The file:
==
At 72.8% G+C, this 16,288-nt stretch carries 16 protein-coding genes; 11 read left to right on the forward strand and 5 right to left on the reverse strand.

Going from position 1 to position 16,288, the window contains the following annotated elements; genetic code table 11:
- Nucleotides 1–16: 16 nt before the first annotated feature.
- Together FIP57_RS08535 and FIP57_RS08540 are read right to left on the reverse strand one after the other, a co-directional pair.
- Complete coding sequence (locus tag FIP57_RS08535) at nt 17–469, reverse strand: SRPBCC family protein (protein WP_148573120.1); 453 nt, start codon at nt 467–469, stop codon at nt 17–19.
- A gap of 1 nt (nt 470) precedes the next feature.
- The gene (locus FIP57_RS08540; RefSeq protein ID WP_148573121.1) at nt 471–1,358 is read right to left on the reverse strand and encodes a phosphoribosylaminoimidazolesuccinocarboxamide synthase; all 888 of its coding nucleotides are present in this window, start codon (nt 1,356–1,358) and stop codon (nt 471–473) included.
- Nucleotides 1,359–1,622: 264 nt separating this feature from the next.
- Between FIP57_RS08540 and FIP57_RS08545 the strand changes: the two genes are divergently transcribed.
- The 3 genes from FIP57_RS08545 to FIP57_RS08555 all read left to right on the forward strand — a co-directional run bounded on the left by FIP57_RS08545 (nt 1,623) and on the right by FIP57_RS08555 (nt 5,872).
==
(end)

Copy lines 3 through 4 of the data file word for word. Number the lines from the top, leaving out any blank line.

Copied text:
- Nucleotides 1–16: 16 nt before the first annotated feature.
- Together FIP57_RS08535 and FIP57_RS08540 are read right to left on the reverse strand one after the other, a co-directional pair.